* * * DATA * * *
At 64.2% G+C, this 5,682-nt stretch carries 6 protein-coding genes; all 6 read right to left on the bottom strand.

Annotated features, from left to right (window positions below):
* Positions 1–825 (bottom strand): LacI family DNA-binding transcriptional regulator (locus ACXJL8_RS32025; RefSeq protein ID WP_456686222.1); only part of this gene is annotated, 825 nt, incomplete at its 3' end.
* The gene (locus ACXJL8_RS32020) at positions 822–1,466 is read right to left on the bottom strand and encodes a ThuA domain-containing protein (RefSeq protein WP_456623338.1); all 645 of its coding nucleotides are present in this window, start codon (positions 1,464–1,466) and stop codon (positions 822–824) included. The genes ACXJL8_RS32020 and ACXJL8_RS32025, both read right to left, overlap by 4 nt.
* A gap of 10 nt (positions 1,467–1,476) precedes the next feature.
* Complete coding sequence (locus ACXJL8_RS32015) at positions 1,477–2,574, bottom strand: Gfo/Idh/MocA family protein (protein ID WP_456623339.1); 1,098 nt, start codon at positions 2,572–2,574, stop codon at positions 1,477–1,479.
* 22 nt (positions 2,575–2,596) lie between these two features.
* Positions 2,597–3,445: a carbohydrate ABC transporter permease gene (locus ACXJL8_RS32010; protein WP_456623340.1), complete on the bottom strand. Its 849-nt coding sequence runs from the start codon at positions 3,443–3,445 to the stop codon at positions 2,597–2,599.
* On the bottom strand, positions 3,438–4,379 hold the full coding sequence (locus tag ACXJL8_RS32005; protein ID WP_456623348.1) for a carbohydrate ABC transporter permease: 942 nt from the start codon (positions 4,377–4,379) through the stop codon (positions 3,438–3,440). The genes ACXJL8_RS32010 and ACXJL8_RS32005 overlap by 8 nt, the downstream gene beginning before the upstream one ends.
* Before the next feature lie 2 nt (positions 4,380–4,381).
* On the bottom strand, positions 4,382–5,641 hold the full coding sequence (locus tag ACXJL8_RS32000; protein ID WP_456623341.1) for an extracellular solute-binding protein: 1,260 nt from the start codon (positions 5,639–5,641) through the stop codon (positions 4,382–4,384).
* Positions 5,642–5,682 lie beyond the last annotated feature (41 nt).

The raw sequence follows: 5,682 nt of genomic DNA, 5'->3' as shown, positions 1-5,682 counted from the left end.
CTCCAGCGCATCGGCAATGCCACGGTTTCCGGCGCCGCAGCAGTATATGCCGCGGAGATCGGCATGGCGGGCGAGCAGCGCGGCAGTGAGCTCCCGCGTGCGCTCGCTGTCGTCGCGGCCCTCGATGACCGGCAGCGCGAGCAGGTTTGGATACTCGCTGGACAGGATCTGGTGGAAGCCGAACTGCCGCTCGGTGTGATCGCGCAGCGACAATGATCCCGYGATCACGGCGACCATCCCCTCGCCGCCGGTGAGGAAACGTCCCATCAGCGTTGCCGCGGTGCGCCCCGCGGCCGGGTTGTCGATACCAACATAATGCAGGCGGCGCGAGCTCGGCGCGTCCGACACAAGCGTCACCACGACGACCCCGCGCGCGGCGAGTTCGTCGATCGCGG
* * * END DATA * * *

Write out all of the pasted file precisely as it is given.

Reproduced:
At 64.2% G+C, this 5,682-nt stretch carries 6 protein-coding genes; all 6 read right to left on the bottom strand.

Annotated features, from left to right (window positions below):
* Positions 1–825 (bottom strand): LacI family DNA-binding transcriptional regulator (locus ACXJL8_RS32025; RefSeq protein ID WP_456686222.1); only part of this gene is annotated, 825 nt, incomplete at its 3' end.
* The gene (locus ACXJL8_RS32020) at positions 822–1,466 is read right to left on the bottom strand and encodes a ThuA domain-containing protein (RefSeq protein WP_456623338.1); all 645 of its coding nucleotides are present in this window, start codon (positions 1,464–1,466) and stop codon (positions 822–824) included. The genes ACXJL8_RS32020 and ACXJL8_RS32025, both read right to left, overlap by 4 nt.
* A gap of 10 nt (positions 1,467–1,476) precedes the next feature.
* Complete coding sequence (locus ACXJL8_RS32015) at positions 1,477–2,574, bottom strand: Gfo/Idh/MocA family protein (protein ID WP_456623339.1); 1,098 nt, start codon at positions 2,572–2,574, stop codon at positions 1,477–1,479.
* 22 nt (positions 2,575–2,596) lie between these two features.
* Positions 2,597–3,445: a carbohydrate ABC transporter permease gene (locus ACXJL8_RS32010; protein WP_456623340.1), complete on the bottom strand. Its 849-nt coding sequence runs from the start codon at positions 3,443–3,445 to the stop codon at positions 2,597–2,599.
* On the bottom strand, positions 3,438–4,379 hold the full coding sequence (locus tag ACXJL8_RS32005; protein ID WP_456623348.1) for a carbohydrate ABC transporter permease: 942 nt from the start codon (positions 4,377–4,379) through the stop codon (positions 3,438–3,440). The genes ACXJL8_RS32010 and ACXJL8_RS32005 overlap by 8 nt, the downstream gene beginning before the upstream one ends.
* Before the next feature lie 2 nt (positions 4,380–4,381).
* On the bottom strand, positions 4,382–5,641 hold the full coding sequence (locus tag ACXJL8_RS32000; protein ID WP_456623341.1) for an extracellular solute-binding protein: 1,260 nt from the start codon (positions 5,639–5,641) through the stop codon (positions 4,382–4,384).
* Positions 5,642–5,682 lie beyond the last annotated feature (41 nt).

The raw sequence follows: 5,682 nt of genomic DNA, 5'->3' as shown, positions 1-5,682 counted from the left end.
CTCCAGCGCATCGGCAATGCCACGGTTTCCGGCGCCGCAGCAGTATATGCCGCGGAGATCGGCATGGCGGGCGAGCAGCGCGGCAGTGAGCTCCCGCGTGCGCTCGCTGTCGTCGCGGCCCTCGATGACCGGCAGCGCGAGCAGGTTTGGATACTCGCTGGACAGGATCTGGTGGAAGCCGAACTGCCGCTCGGTGTGATCGCGCAGCGACAATGATCCCGYGATCACGGCGACCATCCCCTCGCCGCCGGTGAGGAAACGTCCCATCAGCGTTGCCGCGGTGCGCCCCGCGGCCGGGTTGTCGATACCAACATAATGCAGGCGGCGCGAGCTCGGCGCGTCCGACACAAGCGTCACCACGACGACCCCGCGCGCGGCGAGTTCGTCGATCGCGG